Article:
Researchers work to develop new artificial pancreas technology for use in type 1 diabetes treatments

A new artificial pancreas system being developed by researchers at Rensselaer Polytechnic Institute could potentially save individuals with type 1 diabetes from the persistent demands of regularly checking blood sugar levels, its inventors said.

Artificial pancreases have been in use for years to compensate for a type 1 diabetic's lack of insulin production. These individuals' natural pancreases don't produce enough insulin to keep up with their body's demands for the hormones, and the devices help them keep hormone levels up.

However, current versions of the technology are less useful because they function by simply supplying a constant low level of insulin. This does not respond to situations in which blood sugar levels rise or fall, which means individuals with type 1 diabetes must still frequently monitor their glucose levels.

The new system being developed at Rensselaer Polytechnic Institute solves this problem by combining an artificial pancreas with a blood sugar monitor. The two devices form a closed-loop system that is constantly testing an individual's blood sugar levels and making adjustments to the amount of insulin delivered based on these readings.

The device also provides users with the option of inputting information about food they just ate, allowing the artificial pancreas to start delivering more insulin before blood sugar levels spike.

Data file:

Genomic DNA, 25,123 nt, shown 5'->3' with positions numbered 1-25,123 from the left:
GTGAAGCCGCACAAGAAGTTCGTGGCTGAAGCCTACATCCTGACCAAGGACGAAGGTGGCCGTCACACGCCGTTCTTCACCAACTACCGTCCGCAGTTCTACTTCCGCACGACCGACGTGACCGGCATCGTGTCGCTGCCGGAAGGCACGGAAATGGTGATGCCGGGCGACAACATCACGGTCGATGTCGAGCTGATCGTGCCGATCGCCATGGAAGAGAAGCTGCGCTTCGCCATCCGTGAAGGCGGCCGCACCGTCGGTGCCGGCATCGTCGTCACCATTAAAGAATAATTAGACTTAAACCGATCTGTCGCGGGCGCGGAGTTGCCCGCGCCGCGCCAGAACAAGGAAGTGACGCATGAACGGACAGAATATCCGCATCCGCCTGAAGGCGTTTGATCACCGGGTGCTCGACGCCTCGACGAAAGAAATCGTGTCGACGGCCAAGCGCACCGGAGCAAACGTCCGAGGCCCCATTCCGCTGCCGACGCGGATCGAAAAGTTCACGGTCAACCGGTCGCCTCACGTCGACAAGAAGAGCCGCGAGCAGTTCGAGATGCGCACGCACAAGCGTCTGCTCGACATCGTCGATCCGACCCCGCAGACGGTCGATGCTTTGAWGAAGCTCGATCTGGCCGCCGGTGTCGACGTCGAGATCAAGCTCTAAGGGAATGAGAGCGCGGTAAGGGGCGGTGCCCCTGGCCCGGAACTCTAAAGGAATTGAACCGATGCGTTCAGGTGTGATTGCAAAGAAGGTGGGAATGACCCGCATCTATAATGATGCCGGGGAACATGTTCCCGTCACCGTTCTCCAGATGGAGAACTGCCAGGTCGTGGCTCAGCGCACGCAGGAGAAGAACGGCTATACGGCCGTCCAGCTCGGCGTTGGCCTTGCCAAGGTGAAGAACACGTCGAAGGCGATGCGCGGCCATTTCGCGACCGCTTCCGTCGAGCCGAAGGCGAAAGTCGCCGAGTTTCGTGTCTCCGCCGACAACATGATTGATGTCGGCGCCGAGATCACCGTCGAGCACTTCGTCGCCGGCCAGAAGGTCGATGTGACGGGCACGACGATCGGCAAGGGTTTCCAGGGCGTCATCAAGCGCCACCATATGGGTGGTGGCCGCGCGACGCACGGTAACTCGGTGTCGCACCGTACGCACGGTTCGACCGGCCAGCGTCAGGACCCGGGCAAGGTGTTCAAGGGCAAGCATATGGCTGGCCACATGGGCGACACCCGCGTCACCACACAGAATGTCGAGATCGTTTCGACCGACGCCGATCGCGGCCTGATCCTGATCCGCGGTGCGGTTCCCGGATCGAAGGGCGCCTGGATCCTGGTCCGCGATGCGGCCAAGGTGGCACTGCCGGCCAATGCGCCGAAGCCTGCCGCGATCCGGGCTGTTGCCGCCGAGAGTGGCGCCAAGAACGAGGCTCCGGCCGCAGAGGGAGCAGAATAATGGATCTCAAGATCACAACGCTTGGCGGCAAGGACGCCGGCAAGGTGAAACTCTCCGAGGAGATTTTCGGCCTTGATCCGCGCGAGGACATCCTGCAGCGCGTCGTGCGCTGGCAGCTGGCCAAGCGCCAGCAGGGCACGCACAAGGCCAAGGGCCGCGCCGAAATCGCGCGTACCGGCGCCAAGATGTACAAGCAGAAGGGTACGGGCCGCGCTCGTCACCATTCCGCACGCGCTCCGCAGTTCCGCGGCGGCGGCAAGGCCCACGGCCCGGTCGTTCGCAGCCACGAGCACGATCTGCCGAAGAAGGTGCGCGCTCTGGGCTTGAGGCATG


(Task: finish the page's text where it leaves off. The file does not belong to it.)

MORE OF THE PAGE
Developing an artificial pancreas that accurately reads blood sugar levels has proven to be a significant challenge because there is a tremendous amount of variability among individuals with type 1 diabetes, said Professor B. Wayne Bequette, who is leading the development of the device.

"Every single person with type 1 diabetes has a different response to insulin and a different response to meals," he said. "These responses also vary with the time of day, type of meal, stress level and exercise. A successful automated system must be safe and reliable in spite of these widely varying responses."

Bequette began developing algorithms used in the predictive control systems required by the artificial pancreas as part of efforts to manage chemical reactions in oil refining. After a while, it occurred to him that the same equations used to predict the direction of these reactions could also be used to gain greater control over blood sugar while eliminating the need for frequent testing.

This could come as a major benefit to individuals with type 1 diabetes. The need for a patient to frequently test himself or herself is often considered one of the main hurdles to maintaining healthy blood sugar levels. If the new artificial pancreas technology proves effective, it could help millions of people lead healthier lives.